I’m surprised we haven’t heard more about the Hitler-Osama connection. Only a couple of the pundits I’ve read have remarked that the announcements of their deaths both came on May 1. When Hitler died, there was a little less evil in the world. The same is true for Osama. But the parallels don’t stretch much further. With Hitler’s death came the end of Nazism and unconditional surrender. People who celebrated weren’t cheering Hitler’s death so much as the end of a long, brutal war.
In the War on Terror, though, no end appears to be in sight. And how could it be? The “enemy” remains amorphous and hydra-headed. Its leader is now dead, and it’s not clear who would capitulate in his absence. More to the point, we don’t have well-defined war aims, and we never did. Nabbing Osama was as close to a clear goal as Bush or Obama ever articulated. Even with him dead, the WoT grinds on. As my students wondered last quarter: How will we know when we’re done? How can we know if the WoT has been “won” or “lost”?
Well, let’s examine the balance, so far. On one side of the ledger: Thousands of soldiers and hundreds of thousands of innocent civilians dead. Rampant Islamophobia. Over a trillion dollars spent while children go hungry, here in the U.S. and globally. Strained relations with our allies. Fertile ground for demagogues like Palin, Beck, Limbaugh, and now Trump. Spies screening our emails and investigating our library records. Naked body scanners and grope-downs in our airports. The demolition of habeas corpus. The triumph of the “unitary executive” over checks and balances. Contempt for the rule of law. Abu Ghraib. Guantanamo. Extraordinary rendition. Torture in our name.
On the other side: One dead fanatic who threatened the world at large. One dead dictator who posed no danger whatsoever to anyone except his own subject. And as a special bonus: Uday and Qusay! (Maybe they knew where the yellowcake was hidden?)
I’m not sad Osama is dead, but I am ashamed that my fellow Americans are treating this like we just won the World Cup. “We Are the Champions?” Really? If you lost loved ones on 9/11 or in the WoT – if your life has been on the line – then you can celebrate any damn way you choose. In this college town, Osama’s death brought people out to the bars on a Sunday night, wrapped in flags and drenched in beer. That’s not to denigrate the real joy or relief people may have felt, but somehow those feelings merged seamlessly with the student drinking culture. Even cutting the kids some slack (they were pre-teens on 9/11), it feels like celebrating an execution with only a glancing thought for the dead man’s victims. Which, you know, people used to do all the time with hangings in the public square; it’s just that we pretend we’re more civilized than that now.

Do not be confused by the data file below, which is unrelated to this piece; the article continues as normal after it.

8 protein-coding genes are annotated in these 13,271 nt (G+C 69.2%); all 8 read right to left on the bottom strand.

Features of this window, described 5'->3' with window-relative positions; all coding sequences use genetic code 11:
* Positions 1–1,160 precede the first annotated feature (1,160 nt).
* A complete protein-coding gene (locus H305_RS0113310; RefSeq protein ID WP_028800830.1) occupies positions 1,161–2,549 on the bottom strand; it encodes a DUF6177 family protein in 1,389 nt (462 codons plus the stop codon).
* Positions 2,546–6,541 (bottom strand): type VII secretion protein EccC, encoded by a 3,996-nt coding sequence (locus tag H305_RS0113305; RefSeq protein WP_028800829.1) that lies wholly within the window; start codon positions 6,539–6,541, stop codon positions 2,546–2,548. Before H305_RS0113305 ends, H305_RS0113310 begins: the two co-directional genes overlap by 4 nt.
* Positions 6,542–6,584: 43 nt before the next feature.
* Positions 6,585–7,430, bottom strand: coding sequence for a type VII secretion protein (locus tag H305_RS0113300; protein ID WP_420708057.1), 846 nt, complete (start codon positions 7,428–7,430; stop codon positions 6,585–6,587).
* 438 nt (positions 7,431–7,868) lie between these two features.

I put my husband on a bus today. From there, he’s boarding a plane to Germany. While I’m pretty confident he’ll be fine, this is not a week I would have chosen to fly, had we known what was coming down the pike.
Obama Osama is a martyr now. The months ahead will likely bring retribution.
How about you? Are you feeling safer yet?
(Thanks to Evil Fizz and Hugo for the correction of the typo – which originally appeared in the headline, too! Geez, I’m as bad as Fox News! Teach me to hit “publish” while I’m flying out the door for school pickup. Sincere apologies for the screw-up.)
Update, 5:45 p.m., May 13, 2011: Throughout last Saturday, I heard repeated drunken chants from a nearby street party that college students throw annually. “U-S-A! U-S-A! U-S-A! U-S-A!” Tim Wise has, well, wise words of warning to those partiers, unheeded though they may be:
So yes, we can argue that bin Laden deserved to die. But that’s the easy part. Beyond what onedeserves, whether they be terrorists or just street criminals, there is the matter of what society needs. And it may be that what a healthy society needs is less bombastic rhetoric, less celebratory embrace of violence, and less jingoistic nationalism, even if that means that we have to respond to the news of bin Laden’s death with a more muted tone, perhaps being thankful in private, or even drinking a toast with friends in our own homes, but not turning the matter into public spectacle, the likes of which cheapens matters of life and death to little more than a contest whose results can be tallied on a scoreboard.
It may prove cathartic that one the likes of bin Laden is dead. His death may provide an opportunity for a much-needed exhaling; but that doesn’t render it the proper subject of a pep rally. And given the larger need to challenge the mentality of disposability that is at the root of all murderous violence, it may be that in such moments we would be far better off to solemnly commemorate the death of the monster than to cheer it openly, when the latter is so likely to inflame passions on the part of those whose allegiance to the monster remained unsullied right to the end.
It’s not just a pep rally. It’s a drunken binge. And while the past week has shown that there will be some tangible, non-psychological benefits from killing bin Laden (in the form of intelligence on future Al Qaeda attacks), the hangover from these shitfaced celebrations is liable to negate those gains.